The original leader of the project was prolific WordPress contributor Alain Schlesser, who had to step away from it. When Jonathan saw the “call for ownership” go out a few years back, he stepped up based on his previous experiences with the scourge of admin notice abuse:

During my time as a freelance developer at Codeable, I used to continuously log into client sites and see a deluge of admin notices. Then, during my time at Castos I was in charge of maintaining the Seriously Simple Podcasting plugin and it  frustrated knowing that there are better ways to send users information about changes to the system, without spamming them. However, I realised the problem was not the developers, it was the implementation of notices in WordPress. 


In the few years since, he’s changed jobs a few times, but was lucky that each of these companies understood the value of letting their employees put a few hours into WordPress passion projects (hear that managers?). Now most of his time at Automattic goes towards the free educational content that we’re seeing at Learn WordPress, but he’s still been able to push the notifications project forward for the community.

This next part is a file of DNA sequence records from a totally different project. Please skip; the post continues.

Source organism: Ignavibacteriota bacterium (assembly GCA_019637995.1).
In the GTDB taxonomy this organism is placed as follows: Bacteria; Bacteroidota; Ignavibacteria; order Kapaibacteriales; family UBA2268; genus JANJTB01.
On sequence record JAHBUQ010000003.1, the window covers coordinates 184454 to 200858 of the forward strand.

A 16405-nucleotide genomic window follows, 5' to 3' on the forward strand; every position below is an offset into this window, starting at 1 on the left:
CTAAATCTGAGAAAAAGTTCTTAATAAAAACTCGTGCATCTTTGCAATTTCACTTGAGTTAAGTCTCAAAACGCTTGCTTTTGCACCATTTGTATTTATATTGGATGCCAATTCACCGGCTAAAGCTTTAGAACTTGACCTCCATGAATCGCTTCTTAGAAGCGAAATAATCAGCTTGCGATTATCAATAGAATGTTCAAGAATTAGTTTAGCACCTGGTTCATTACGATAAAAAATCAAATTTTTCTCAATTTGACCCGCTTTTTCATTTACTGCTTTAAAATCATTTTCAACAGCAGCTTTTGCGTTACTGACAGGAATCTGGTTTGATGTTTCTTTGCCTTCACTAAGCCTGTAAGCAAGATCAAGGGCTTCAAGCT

It’s an Attention Economy

To get a new major feature into WordPress, you start as a Feature Project. Gutenberg and the REST API were feature projects, as were the Fields API and the ability to edit posts/pages from the Customizer. If those last two don’t sound familiar, it’s because they were never merged. Not every feature project can get called up to play in the major leagues, as much as those two would’ve been awesome for users and developers.

Feature projects can live or die based on how much buzz they generate. If a feature project doesn’t command enough attention, it’s possible it may never be considered for core inclusion. There can only be so much forward progress in WordPress, and not everything should end up in core, so it’s always worth your time being the squeaky wheel on any project you’d like to see grow.

The ultimate decision for inclusion comes down to one man’s vote. Of course, to even be considered you’ll need a strong, well-developed project, a clear need that hits the 80/20 rule, and some sense of approval from the community (insert joke about Full Site Editing here). But at the end of the day, all WordPress contributors with new ideas are just little kids trying to show their art project to a distant father who left his family to live with a hip social media company.